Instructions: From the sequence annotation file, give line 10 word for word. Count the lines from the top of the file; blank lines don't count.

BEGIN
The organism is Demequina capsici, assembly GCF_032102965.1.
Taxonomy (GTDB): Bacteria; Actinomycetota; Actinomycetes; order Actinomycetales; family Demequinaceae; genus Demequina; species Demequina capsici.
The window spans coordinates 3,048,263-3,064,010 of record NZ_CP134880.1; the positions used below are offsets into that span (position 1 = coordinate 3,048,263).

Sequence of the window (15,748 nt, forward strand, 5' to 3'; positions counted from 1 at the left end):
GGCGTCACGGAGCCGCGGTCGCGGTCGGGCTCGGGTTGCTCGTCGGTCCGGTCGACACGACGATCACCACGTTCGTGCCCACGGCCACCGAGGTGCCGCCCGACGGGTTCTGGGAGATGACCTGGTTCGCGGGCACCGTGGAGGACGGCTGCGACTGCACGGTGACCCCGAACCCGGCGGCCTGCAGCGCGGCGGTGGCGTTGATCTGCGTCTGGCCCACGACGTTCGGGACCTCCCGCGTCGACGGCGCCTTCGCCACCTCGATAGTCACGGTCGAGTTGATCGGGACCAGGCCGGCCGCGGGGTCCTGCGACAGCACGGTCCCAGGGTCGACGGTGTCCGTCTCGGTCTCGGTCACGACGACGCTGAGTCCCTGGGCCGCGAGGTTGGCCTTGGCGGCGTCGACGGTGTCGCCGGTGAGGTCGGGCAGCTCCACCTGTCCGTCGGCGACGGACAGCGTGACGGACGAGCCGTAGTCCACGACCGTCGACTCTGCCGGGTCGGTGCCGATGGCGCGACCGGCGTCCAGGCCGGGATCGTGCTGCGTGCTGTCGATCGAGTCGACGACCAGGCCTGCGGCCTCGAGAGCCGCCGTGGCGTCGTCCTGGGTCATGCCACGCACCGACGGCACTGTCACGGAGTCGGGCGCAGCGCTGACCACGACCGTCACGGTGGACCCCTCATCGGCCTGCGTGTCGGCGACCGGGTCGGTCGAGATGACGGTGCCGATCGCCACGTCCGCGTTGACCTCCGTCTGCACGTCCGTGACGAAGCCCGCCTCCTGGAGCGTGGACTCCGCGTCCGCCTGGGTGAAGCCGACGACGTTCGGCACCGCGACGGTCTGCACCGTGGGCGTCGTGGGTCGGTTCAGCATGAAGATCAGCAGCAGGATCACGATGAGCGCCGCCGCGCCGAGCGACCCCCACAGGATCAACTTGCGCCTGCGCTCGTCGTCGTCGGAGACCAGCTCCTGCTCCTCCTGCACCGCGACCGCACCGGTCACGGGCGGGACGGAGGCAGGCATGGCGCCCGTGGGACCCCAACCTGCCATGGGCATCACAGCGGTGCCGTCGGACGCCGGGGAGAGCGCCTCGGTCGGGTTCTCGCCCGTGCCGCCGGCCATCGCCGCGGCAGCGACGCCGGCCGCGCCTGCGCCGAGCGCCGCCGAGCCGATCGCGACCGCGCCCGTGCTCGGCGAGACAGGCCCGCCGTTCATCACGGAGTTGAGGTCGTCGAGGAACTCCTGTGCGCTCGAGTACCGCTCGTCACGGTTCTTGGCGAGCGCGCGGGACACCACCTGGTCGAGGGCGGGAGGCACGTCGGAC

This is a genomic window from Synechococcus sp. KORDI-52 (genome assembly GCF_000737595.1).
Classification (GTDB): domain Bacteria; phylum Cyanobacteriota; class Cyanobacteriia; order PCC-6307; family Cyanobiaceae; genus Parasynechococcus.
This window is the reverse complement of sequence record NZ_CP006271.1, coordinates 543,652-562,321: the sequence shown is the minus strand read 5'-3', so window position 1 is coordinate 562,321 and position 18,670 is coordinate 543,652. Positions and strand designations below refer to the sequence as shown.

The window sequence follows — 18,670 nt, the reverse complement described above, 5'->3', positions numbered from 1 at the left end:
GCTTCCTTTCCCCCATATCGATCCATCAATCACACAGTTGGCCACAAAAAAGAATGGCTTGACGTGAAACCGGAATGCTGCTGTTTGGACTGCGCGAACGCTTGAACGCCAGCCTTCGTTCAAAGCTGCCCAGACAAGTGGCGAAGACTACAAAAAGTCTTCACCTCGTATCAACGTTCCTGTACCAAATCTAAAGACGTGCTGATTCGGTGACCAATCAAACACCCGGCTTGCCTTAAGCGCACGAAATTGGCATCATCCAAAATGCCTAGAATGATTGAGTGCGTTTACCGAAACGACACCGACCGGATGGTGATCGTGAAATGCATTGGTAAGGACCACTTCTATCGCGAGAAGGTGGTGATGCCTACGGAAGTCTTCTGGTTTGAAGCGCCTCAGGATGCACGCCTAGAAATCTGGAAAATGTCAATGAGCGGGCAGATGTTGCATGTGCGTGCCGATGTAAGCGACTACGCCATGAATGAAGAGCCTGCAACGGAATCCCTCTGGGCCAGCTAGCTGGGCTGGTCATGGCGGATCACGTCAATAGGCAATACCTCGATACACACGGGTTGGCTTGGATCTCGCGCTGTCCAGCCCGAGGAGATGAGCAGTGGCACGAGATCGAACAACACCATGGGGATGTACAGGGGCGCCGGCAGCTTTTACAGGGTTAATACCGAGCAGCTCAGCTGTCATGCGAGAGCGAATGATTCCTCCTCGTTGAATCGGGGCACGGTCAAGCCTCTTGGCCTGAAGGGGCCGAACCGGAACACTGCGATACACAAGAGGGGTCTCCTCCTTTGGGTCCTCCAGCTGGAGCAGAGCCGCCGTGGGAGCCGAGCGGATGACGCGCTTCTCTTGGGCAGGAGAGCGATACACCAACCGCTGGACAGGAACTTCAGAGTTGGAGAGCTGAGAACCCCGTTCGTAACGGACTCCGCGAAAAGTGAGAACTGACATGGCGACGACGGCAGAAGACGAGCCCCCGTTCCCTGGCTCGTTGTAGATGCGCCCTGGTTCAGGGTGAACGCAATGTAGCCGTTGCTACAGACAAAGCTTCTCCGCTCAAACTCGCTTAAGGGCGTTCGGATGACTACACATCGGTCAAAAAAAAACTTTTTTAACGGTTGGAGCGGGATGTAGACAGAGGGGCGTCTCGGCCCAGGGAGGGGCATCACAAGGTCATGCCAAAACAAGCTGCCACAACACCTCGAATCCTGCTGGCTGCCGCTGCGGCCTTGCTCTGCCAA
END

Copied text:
GCTTCCTTTCCCCCATATCGATCCATCAATCACACAGTTGGCCACAAAAAAGAATGGCTTGACGTGAAACCGGAATGCTGCTGTTTGGACTGCGCGAACGCTTGAACGCCAGCCTTCGTTCAAAGCTGCCCAGACAAGTGGCGAAGACTACAAAAAGTCTTCACCTCGTATCAACGTTCCTGTACCAAATCTAAAGACGTGCTGATTCGGTGACCAATCAAACACCCGGCTTGCCTTAAGCGCACGAAATTGGCATCATCCAAAATGCCTAGAATGATTGAGTGCGTTTACCGAAACGACACCGACCGGATGGTGATCGTGAAATGCATTGGTAAGGACCACTTCTATCGCGAGAAGGTGGTGATGCCTACGGAAGTCTTCTGGTTTGAAGCGCCTCAGGATGCACGCCTAGAAATCTGGAAAATGTCAATGAGCGGGCAGATGTTGCATGTGCGTGCCGATGTAAGCGACTACGCCATGAATGAAGAGCCTGCAACGGAATCCCTCTGGGCCAGCTAGCTGGGCTGGTCATGGCGGATCACGTCAATAGGCAATACCTCGATACACACGGGTTGGCTTGGATCTCGCGCTGTCCAGCCCGAGGAGATGAGCAGTGGCACGAGATCGAACAACACCATGGGGATGTACAGGGGCGCCGGCAGCTTTTACAGGGTTAATACCGAGCAGCTCAGCTGTCATGCGAGAGCGAATGATTCCTCCTCGTTGAATCGGGGCACGGTCAAGCCTCTTGGCCTGAAGGGGCCGAACCGGAACACTGCGATACACAAGAGGGGTCTCCTCCTTTGGGTCCTCCAGCTGGAGCAGAGCCGCCGTGGGAGCCGAGCGGATGACGCGCTTCTCTTGGGCAGGAGAGCGATACACCAACCGCTGGACAGGAACTTCAGAGTTGGAGAGCTGAGAACCCCGTTCGTAACGGACTCCGCGAAAAGTGAGAACTGACATGGCGACGACGGCAGAAGACGAGCCCCCGTTCCCTGGCTCGTTGTAGATGCGCCCTGGTTCAGGGTGAACGCAATGTAGCCGTTGCTACAGACAAAGCTTCTCCGCTCAAACTCGCTTAAGGGCGTTCGGATGACTACACATCGGTCAAAAAAAAACTTTTTTAACGGTTGGAGCGGGATGTAGACAGAGGGGCGTCTCGGCCCAGGGAGGGGCATCACAAGGTCATGCCAAAACAAGCTGCCACAACACCTCGAATCCTGCTGGCTGCCGCTGCGGCCTTGCTCTGCCAA